‘Many of our stories of nationhood and what it means tobe a New Zealander, are forged in conflict. We like to think of ourselves as a peaceful nation. But why don’t we tell peace stories more? Why don’t we have more of a story of our nationhood that’s grounded in actual peace-making? ‘It doesn’t have to be all about Gallipoli or about sacrifice in battle. It can be about stories of people struggling to overcome injustice and other problems, but giving up their right to vengeance, self-assertion and the temptation to dominate others out of a preference for love and for non-violence.’
Salvation Army Māori Ministry leader Lieutenant Tau Mataki says recognising the atrocities of Parihaka, and others like it, can play a significant part in the continuing restoration of Aotearoa. ‘You’re actually seeing Māori want to talk about restoration, as opposed to saying “give me back what you took”.’
He says while the vast land confiscations are not easy stories for Pākehā to tell, it’s vital to recognise our past if we want move forward. ‘I am seeing through the examples of Parihaka the need for us to actually acknowledge those wrongs from non-Māori,’ adds Tau. ‘In Parihaka, they stood there as a faith community, they knew it didn’t matter what happened, they were covered by the blood of the lamb.’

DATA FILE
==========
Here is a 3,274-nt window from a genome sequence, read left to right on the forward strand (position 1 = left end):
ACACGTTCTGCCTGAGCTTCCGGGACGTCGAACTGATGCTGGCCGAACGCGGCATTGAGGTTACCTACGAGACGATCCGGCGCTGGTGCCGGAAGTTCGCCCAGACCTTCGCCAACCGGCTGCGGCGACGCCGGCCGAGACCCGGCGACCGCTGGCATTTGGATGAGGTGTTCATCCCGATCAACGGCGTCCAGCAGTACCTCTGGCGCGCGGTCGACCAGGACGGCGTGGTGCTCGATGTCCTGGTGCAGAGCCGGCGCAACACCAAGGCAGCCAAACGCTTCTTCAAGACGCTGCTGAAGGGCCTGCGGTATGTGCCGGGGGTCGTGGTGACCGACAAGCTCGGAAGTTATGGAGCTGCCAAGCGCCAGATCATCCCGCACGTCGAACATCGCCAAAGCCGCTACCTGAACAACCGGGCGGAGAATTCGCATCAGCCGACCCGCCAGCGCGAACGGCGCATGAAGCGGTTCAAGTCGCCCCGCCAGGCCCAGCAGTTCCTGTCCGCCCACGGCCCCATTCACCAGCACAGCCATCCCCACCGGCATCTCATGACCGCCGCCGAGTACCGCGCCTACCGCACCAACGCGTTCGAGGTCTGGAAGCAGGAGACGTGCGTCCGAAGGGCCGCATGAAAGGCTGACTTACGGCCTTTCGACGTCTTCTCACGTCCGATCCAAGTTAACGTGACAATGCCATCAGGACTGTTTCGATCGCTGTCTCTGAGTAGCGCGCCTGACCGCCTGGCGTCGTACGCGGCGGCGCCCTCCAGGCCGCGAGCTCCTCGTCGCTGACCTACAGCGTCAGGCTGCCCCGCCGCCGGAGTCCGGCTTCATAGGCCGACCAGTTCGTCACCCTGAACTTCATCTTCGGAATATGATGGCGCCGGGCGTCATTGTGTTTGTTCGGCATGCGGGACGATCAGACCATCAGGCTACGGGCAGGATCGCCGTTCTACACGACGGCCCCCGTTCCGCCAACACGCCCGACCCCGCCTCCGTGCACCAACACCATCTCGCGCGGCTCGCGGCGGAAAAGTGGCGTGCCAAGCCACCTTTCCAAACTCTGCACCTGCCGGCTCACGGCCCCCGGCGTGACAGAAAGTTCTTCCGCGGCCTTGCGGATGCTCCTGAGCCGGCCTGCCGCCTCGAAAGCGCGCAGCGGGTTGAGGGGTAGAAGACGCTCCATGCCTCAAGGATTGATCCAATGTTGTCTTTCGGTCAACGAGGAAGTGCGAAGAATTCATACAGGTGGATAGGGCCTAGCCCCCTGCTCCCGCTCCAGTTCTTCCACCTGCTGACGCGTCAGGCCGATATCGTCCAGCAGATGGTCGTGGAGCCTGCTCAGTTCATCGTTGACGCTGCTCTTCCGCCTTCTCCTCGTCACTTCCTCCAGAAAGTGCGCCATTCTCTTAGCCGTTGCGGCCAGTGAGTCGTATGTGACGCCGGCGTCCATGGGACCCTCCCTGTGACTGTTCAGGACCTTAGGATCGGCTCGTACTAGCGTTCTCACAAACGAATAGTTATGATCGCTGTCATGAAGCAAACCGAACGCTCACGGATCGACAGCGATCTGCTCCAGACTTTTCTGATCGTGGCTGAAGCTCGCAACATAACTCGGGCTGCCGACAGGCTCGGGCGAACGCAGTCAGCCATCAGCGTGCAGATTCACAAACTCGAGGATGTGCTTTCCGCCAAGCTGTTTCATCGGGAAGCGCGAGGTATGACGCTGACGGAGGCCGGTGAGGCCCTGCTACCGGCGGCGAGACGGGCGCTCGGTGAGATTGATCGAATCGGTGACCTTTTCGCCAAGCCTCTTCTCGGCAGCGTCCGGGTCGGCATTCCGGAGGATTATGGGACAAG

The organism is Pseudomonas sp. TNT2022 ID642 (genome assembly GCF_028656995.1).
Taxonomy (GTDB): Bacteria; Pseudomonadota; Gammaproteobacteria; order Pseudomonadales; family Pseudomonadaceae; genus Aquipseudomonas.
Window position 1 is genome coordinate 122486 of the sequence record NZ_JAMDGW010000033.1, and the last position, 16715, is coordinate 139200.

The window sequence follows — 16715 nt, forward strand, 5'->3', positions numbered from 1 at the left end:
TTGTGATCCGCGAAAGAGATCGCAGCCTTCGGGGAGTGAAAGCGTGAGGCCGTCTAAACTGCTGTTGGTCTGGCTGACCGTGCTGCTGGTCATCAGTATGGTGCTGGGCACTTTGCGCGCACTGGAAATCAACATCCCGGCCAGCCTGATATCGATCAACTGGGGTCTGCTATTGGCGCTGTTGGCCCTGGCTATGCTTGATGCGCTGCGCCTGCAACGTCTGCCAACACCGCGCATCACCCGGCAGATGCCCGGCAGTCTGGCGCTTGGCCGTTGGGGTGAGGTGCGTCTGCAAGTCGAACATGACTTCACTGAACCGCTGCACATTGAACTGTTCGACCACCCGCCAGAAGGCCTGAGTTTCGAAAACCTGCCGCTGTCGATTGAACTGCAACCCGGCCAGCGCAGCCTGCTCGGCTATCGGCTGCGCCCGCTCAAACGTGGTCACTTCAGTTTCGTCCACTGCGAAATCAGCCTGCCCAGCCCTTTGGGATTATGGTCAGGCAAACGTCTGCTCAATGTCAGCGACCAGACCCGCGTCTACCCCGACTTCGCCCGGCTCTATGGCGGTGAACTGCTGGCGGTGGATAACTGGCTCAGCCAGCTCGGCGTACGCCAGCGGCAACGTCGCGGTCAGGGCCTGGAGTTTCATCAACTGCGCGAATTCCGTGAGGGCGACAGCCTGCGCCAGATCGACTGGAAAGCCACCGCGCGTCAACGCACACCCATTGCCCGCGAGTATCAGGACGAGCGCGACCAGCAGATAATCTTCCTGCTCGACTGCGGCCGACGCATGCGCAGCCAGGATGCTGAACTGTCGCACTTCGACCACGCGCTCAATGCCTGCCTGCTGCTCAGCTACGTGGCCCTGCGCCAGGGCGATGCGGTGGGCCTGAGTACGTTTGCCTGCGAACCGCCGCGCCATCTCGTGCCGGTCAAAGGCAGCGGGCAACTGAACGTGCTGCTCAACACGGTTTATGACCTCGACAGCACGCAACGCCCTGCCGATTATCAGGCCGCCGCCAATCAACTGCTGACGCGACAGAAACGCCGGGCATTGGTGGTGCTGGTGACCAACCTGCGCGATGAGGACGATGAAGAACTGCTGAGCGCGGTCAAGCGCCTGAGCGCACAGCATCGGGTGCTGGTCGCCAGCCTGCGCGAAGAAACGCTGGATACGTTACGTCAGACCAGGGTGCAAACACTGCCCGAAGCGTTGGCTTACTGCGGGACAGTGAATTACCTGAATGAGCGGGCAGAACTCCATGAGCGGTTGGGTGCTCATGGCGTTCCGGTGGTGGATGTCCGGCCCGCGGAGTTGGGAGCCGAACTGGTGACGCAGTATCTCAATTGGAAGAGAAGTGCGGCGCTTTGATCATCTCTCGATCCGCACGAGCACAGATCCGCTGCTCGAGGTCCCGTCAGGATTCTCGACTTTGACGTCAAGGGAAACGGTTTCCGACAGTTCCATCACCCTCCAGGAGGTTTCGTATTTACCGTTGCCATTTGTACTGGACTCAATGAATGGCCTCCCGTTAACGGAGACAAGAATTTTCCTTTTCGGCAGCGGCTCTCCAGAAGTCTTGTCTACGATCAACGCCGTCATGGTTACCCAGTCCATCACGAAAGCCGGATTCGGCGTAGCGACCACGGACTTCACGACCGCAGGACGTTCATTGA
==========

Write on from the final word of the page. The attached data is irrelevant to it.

On 10 June 2017, then-Minister for Treaty of Waitangi Negotiations Chris Finlayson publicly apologised to the people of Parihaka at a historic reconciliation ceremony. ‘The Crown profoundly regrets these actions, which have burdened the people of Parihaka with an intergenerational legacy of grievance and deprivation, and which have burdened the Crown with a legacy of shame,’ Finlayson said.
‘For the vision of Tohu Kākahi and Te Whiti o Rongomai was not one of protest and resistance. Theirs was a vision of self-determination, co-operation and peace. ‘In the past, the Crown felt threatened by that vision and sought to undermine it. Today the Crown comes to Parihaka to make a contribution to the fulfilment of that vision.’
Part of this reconciliation process included a nine million dollar development fund from the government. Yet Chair of the Parihaka Papakainga Trust asserted that reconciliation